I tend to believe health care is not a right, but I don't think public education should be a right either. Maybe it's semantics, but I just don't think every human being in this country is entitled to a free education and/or free health care. Admittedly I am in the minority on this issue as children in this country definitively have a right to primary education through grade 12.

    I do believe every human being should have access to some minimal standard of health care. The real issue is about cost and allocation of resources. At what cost does the government provide health care to its people? The issue inevitably becomes a case of limited resources and unlimited demand for health care. How the costs and resources get allocated are the real issues to me.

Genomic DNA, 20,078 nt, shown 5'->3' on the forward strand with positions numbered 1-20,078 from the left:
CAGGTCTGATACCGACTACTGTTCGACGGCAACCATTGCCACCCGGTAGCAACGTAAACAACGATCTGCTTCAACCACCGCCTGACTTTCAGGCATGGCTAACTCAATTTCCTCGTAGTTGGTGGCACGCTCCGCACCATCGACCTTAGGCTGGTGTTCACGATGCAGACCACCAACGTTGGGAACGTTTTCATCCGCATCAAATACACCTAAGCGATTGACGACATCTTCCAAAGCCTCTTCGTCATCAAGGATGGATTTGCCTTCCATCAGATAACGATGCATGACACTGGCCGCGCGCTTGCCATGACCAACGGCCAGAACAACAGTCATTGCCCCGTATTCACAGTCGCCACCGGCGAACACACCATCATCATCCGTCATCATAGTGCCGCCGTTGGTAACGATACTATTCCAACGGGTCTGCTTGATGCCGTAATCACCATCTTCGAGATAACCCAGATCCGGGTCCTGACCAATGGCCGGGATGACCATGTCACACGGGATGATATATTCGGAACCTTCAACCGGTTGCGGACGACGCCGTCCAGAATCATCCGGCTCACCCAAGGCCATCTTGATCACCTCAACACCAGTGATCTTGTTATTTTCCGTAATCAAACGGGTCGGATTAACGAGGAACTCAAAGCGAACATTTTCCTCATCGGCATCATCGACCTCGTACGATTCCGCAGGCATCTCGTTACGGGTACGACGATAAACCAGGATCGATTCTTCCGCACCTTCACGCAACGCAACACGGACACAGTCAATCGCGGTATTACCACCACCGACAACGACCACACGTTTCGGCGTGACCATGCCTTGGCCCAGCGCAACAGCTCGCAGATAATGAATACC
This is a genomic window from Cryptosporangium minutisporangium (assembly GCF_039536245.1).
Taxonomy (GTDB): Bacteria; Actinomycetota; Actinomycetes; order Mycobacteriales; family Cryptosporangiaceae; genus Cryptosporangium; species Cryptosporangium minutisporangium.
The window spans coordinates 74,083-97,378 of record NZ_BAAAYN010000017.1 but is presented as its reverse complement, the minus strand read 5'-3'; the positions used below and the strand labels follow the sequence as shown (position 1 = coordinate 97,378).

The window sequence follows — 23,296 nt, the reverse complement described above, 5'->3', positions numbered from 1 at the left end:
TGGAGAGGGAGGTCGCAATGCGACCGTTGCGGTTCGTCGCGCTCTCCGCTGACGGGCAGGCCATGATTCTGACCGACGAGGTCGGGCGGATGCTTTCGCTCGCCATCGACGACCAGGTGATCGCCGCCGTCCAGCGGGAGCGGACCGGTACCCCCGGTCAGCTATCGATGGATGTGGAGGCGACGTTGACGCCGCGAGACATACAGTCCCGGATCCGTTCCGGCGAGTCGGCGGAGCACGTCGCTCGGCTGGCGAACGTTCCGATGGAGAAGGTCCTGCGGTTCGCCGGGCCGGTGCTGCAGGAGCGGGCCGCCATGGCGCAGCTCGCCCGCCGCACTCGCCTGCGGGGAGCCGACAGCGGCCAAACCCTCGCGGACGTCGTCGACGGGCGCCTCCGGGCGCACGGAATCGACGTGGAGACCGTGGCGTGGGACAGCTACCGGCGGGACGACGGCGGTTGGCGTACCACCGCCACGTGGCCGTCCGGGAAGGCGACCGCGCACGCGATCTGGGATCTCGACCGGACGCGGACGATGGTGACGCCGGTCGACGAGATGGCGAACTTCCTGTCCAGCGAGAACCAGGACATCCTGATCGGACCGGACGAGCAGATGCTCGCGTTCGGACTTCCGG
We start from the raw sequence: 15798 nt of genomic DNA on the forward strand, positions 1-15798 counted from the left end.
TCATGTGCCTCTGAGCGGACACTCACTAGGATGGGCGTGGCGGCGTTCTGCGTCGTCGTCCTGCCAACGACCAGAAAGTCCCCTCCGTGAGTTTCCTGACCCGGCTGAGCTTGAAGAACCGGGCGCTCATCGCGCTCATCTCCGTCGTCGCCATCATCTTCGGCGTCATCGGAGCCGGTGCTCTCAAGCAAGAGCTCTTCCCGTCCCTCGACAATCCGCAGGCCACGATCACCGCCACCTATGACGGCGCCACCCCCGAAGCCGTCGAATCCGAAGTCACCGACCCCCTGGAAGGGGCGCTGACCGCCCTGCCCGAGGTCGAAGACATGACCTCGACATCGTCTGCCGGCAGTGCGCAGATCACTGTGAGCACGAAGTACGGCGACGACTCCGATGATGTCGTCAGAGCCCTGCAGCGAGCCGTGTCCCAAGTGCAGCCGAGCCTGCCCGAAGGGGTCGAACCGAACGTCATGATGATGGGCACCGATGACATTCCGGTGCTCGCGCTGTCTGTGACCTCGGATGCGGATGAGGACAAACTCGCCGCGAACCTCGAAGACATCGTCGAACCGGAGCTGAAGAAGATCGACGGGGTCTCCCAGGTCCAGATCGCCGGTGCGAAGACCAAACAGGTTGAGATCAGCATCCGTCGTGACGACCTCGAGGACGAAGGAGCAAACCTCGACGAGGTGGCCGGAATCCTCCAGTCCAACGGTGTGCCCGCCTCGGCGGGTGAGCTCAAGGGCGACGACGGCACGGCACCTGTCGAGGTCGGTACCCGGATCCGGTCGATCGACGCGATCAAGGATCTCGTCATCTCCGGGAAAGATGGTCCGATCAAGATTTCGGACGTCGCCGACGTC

5. #14
    Super Moderator UGLY's Avatar
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    Default Re: Health Care a Right?

    What about the ability to be seen by a doctor, which is a common problem in Canada and England, could we see that problem arise here. Would people be more likely to visit the Doctor for minor ailments that they would now just take care of at home. Also are the doctors still held liable for malpractice suites and the like?

  6. #15
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    Default Re: Health Care a Right?

    Quote Originally Posted by ArmyFan View Post
    I don't think the author opened with a strawman argument.
    As I thought I pointed out, the strawman is "the advocates of socialized medicine". Maybe I should be talking to a brick wall.

    Quote Originally Posted by ArmyFan